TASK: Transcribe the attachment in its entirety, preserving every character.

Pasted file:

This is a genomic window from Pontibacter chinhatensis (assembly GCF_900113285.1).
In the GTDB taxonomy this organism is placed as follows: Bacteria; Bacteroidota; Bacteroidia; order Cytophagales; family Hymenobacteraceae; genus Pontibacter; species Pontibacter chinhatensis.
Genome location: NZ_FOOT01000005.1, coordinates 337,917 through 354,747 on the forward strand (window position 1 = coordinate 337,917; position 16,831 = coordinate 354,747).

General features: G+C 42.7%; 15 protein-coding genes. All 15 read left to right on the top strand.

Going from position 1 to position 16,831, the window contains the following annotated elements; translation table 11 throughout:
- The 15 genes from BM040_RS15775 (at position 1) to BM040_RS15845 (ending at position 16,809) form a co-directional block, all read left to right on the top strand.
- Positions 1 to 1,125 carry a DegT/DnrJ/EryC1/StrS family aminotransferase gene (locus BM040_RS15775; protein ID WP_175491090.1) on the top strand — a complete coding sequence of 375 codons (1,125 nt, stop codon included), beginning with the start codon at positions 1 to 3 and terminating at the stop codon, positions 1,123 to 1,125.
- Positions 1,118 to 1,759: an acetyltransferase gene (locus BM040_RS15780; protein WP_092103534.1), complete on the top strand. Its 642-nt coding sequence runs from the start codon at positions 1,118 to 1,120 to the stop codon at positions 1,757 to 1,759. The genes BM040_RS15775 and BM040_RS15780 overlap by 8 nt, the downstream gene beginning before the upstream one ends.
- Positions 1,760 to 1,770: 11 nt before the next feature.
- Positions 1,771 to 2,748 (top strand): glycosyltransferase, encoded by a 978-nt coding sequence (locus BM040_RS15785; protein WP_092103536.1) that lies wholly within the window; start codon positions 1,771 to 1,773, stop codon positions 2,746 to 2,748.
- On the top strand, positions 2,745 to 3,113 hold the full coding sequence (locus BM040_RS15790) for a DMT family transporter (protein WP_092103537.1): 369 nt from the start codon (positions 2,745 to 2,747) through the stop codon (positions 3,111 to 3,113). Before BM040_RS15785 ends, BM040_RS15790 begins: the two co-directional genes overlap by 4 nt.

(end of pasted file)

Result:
This is a genomic window from Pontibacter chinhatensis (assembly GCF_900113285.1).
In the GTDB taxonomy this organism is placed as follows: Bacteria; Bacteroidota; Bacteroidia; order Cytophagales; family Hymenobacteraceae; genus Pontibacter; species Pontibacter chinhatensis.
Genome location: NZ_FOOT01000005.1, coordinates 337,917 through 354,747 on the forward strand (window position 1 = coordinate 337,917; position 16,831 = coordinate 354,747).

General features: G+C 42.7%; 15 protein-coding genes. All 15 read left to right on the top strand.

Going from position 1 to position 16,831, the window contains the following annotated elements; translation table 11 throughout:
- The 15 genes from BM040_RS15775 (at position 1) to BM040_RS15845 (ending at position 16,809) form a co-directional block, all read left to right on the top strand.
- Positions 1 to 1,125 carry a DegT/DnrJ/EryC1/StrS family aminotransferase gene (locus BM040_RS15775; protein ID WP_175491090.1) on the top strand — a complete coding sequence of 375 codons (1,125 nt, stop codon included), beginning with the start codon at positions 1 to 3 and terminating at the stop codon, positions 1,123 to 1,125.
- Positions 1,118 to 1,759: an acetyltransferase gene (locus BM040_RS15780; protein WP_092103534.1), complete on the top strand. Its 642-nt coding sequence runs from the start codon at positions 1,118 to 1,120 to the stop codon at positions 1,757 to 1,759. The genes BM040_RS15775 and BM040_RS15780 overlap by 8 nt, the downstream gene beginning before the upstream one ends.
- Positions 1,760 to 1,770: 11 nt before the next feature.
- Positions 1,771 to 2,748 (top strand): glycosyltransferase, encoded by a 978-nt coding sequence (locus BM040_RS15785; protein WP_092103536.1) that lies wholly within the window; start codon positions 1,771 to 1,773, stop codon positions 2,746 to 2,748.
- On the top strand, positions 2,745 to 3,113 hold the full coding sequence (locus BM040_RS15790) for a DMT family transporter (protein WP_092103537.1): 369 nt from the start codon (positions 2,745 to 2,747) through the stop codon (positions 3,111 to 3,113). Before BM040_RS15785 ends, BM040_RS15790 begins: the two co-directional genes overlap by 4 nt.